Oh yes! Ye olde England feasting or what? My bone marrow with toast and garlic had incredible presence as three large chunks of bone appeared before me! A bold move on presentation that I really respected as it would no doubt displease some diners, I just loved it though!

Q ordered the scotch egg, which had a lot to live up to after he’d planned to order it weeks ago, having seen it in a photograph.

It did good. Real good. Soft boiled, richly spiced and sat on a tangy bed of creamy slaw.

It’s gotta be said, our mains looked ever so similar, but Q went for lamb with the usual trimmings and I went for pheasant, on a bed of spiced lentils. I think classic lamb won this round, with incredibly soft, buttery, sweet meat! My pheasant was nice, though a little dry and I found the lentils just a tad overpowered with spices; a dash of cream could have mellowed it out I feel. Ooh, that lamb though.

It’s usually at this point that Q is tapping out, and I must go on alone. The dessert menu has some seriously delicious sounding treats and it was a close call for me between sticky date pudding and the chocolate mousse…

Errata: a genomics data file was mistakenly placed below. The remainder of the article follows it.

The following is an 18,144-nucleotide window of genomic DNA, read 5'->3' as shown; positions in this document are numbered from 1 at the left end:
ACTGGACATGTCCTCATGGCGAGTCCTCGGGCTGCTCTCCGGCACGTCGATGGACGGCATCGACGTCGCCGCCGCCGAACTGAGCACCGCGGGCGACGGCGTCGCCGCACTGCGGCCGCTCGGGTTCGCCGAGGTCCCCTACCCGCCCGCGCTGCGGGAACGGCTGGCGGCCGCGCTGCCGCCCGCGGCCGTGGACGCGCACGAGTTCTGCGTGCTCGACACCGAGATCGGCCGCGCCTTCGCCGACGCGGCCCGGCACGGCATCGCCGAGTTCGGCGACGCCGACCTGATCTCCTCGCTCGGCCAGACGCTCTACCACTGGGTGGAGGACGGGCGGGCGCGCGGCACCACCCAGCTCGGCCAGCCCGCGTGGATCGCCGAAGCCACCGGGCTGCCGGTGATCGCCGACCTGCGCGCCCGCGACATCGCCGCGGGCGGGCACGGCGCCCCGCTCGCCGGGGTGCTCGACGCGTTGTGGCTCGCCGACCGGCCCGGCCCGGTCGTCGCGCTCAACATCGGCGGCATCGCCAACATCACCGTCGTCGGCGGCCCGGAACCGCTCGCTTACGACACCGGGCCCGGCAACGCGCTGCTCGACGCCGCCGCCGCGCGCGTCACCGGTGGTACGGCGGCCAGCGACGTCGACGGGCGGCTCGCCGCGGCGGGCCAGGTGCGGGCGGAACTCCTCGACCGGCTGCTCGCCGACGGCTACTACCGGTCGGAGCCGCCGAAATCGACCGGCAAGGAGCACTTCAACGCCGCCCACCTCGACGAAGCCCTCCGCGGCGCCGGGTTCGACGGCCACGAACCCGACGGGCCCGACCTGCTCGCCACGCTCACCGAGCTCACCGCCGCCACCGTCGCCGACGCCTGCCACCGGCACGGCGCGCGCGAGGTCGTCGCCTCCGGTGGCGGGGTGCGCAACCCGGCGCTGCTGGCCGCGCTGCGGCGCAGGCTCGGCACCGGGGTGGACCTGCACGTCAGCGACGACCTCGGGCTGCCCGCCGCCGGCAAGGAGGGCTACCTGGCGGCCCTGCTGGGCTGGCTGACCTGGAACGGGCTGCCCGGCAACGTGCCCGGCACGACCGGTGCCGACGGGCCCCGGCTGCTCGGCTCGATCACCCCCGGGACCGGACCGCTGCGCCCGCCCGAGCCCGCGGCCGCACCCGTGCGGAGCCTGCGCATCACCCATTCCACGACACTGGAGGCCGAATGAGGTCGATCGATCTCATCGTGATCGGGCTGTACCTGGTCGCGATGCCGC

Mousse it was! Now, it looks like my dessert may have stayed under the kitchen lights a little too long and yes, let’s address the obvious that my lovely coffee ice cream had melted. But despite it’s ugly duckling appearance, lovely ice cream it definitely was. I just love coffee flavours and this was delicious, especially teamed with the indulgent chocolate mousse and crumbly, slightly chewy biscuity bits sprinkled on top. A strong dessert that even persuaded Q to come out of retirement to try!